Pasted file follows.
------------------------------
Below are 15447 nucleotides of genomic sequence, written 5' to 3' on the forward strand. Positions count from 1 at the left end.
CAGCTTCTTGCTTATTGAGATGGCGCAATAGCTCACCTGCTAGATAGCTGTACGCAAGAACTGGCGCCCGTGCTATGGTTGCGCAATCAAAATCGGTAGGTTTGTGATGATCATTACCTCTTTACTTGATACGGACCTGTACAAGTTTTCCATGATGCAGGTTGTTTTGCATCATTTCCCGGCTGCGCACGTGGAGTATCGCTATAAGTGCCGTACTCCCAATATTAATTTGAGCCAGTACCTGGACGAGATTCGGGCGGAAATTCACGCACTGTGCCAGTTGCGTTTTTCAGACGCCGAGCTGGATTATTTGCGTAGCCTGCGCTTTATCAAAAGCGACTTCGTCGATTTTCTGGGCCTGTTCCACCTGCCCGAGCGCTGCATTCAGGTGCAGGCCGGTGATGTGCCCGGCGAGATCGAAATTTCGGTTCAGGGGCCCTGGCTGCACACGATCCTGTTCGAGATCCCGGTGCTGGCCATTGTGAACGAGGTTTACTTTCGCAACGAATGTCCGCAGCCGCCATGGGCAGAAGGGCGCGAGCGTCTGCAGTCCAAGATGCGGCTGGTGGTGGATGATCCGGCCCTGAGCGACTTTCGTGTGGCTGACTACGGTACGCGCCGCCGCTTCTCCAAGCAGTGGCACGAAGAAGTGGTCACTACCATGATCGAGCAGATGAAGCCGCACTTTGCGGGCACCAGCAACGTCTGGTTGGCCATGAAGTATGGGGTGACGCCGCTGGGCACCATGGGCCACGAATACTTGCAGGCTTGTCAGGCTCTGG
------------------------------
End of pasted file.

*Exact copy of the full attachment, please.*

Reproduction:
Below are 15447 nucleotides of genomic sequence, written 5' to 3' on the forward strand. Positions count from 1 at the left end.
CAGCTTCTTGCTTATTGAGATGGCGCAATAGCTCACCTGCTAGATAGCTGTACGCAAGAACTGGCGCCCGTGCTATGGTTGCGCAATCAAAATCGGTAGGTTTGTGATGATCATTACCTCTTTACTTGATACGGACCTGTACAAGTTTTCCATGATGCAGGTTGTTTTGCATCATTTCCCGGCTGCGCACGTGGAGTATCGCTATAAGTGCCGTACTCCCAATATTAATTTGAGCCAGTACCTGGACGAGATTCGGGCGGAAATTCACGCACTGTGCCAGTTGCGTTTTTCAGACGCCGAGCTGGATTATTTGCGTAGCCTGCGCTTTATCAAAAGCGACTTCGTCGATTTTCTGGGCCTGTTCCACCTGCCCGAGCGCTGCATTCAGGTGCAGGCCGGTGATGTGCCCGGCGAGATCGAAATTTCGGTTCAGGGGCCCTGGCTGCACACGATCCTGTTCGAGATCCCGGTGCTGGCCATTGTGAACGAGGTTTACTTTCGCAACGAATGTCCGCAGCCGCCATGGGCAGAAGGGCGCGAGCGTCTGCAGTCCAAGATGCGGCTGGTGGTGGATGATCCGGCCCTGAGCGACTTTCGTGTGGCTGACTACGGTACGCGCCGCCGCTTCTCCAAGCAGTGGCACGAAGAAGTGGTCACTACCATGATCGAGCAGATGAAGCCGCACTTTGCGGGCACCAGCAACGTCTGGTTGGCCATGAAGTATGGGGTGACGCCGCTGGGCACCATGGGCCACGAATACTTGCAGGCTTGTCAGGCTCTGG